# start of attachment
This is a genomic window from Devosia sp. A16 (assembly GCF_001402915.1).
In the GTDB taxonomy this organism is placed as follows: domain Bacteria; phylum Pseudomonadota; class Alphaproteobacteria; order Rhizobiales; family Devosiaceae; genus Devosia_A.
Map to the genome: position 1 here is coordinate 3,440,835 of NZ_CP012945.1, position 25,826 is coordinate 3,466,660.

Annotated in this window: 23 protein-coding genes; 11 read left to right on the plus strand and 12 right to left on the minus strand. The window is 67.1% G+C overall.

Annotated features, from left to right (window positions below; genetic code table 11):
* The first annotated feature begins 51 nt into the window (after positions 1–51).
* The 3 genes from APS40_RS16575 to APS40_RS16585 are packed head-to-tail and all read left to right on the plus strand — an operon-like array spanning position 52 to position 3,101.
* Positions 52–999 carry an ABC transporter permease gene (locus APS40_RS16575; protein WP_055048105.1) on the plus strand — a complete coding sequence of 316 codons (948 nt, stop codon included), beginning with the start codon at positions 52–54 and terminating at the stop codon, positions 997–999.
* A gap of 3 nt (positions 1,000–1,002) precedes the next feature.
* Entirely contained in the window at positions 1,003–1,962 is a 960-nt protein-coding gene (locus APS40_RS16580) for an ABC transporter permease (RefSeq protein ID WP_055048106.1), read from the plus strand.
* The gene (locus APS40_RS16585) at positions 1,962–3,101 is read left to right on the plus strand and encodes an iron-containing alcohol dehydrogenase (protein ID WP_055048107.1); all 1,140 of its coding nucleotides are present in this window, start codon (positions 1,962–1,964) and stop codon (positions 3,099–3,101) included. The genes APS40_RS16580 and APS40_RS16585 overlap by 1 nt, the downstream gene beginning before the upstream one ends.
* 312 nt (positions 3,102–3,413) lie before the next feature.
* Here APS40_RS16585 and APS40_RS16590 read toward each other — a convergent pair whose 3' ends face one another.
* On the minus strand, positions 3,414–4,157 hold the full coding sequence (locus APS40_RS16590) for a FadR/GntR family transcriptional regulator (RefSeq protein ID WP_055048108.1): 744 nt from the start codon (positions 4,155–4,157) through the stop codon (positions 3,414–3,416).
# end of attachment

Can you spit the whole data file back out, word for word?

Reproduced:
This is a genomic window from Devosia sp. A16 (assembly GCF_001402915.1).
In the GTDB taxonomy this organism is placed as follows: domain Bacteria; phylum Pseudomonadota; class Alphaproteobacteria; order Rhizobiales; family Devosiaceae; genus Devosia_A.
Map to the genome: position 1 here is coordinate 3,440,835 of NZ_CP012945.1, position 25,826 is coordinate 3,466,660.

Annotated in this window: 23 protein-coding genes; 11 read left to right on the plus strand and 12 right to left on the minus strand. The window is 67.1% G+C overall.

Annotated features, from left to right (window positions below; genetic code table 11):
* The first annotated feature begins 51 nt into the window (after positions 1–51).
* The 3 genes from APS40_RS16575 to APS40_RS16585 are packed head-to-tail and all read left to right on the plus strand — an operon-like array spanning position 52 to position 3,101.
* Positions 52–999 carry an ABC transporter permease gene (locus APS40_RS16575; protein WP_055048105.1) on the plus strand — a complete coding sequence of 316 codons (948 nt, stop codon included), beginning with the start codon at positions 52–54 and terminating at the stop codon, positions 997–999.
* A gap of 3 nt (positions 1,000–1,002) precedes the next feature.
* Entirely contained in the window at positions 1,003–1,962 is a 960-nt protein-coding gene (locus APS40_RS16580) for an ABC transporter permease (RefSeq protein ID WP_055048106.1), read from the plus strand.
* The gene (locus APS40_RS16585) at positions 1,962–3,101 is read left to right on the plus strand and encodes an iron-containing alcohol dehydrogenase (protein ID WP_055048107.1); all 1,140 of its coding nucleotides are present in this window, start codon (positions 1,962–1,964) and stop codon (positions 3,099–3,101) included. The genes APS40_RS16580 and APS40_RS16585 overlap by 1 nt, the downstream gene beginning before the upstream one ends.
* 312 nt (positions 3,102–3,413) lie before the next feature.
* Here APS40_RS16585 and APS40_RS16590 read toward each other — a convergent pair whose 3' ends face one another.
* On the minus strand, positions 3,414–4,157 hold the full coding sequence (locus APS40_RS16590) for a FadR/GntR family transcriptional regulator (RefSeq protein ID WP_055048108.1): 744 nt from the start codon (positions 4,155–4,157) through the stop codon (positions 3,414–3,416).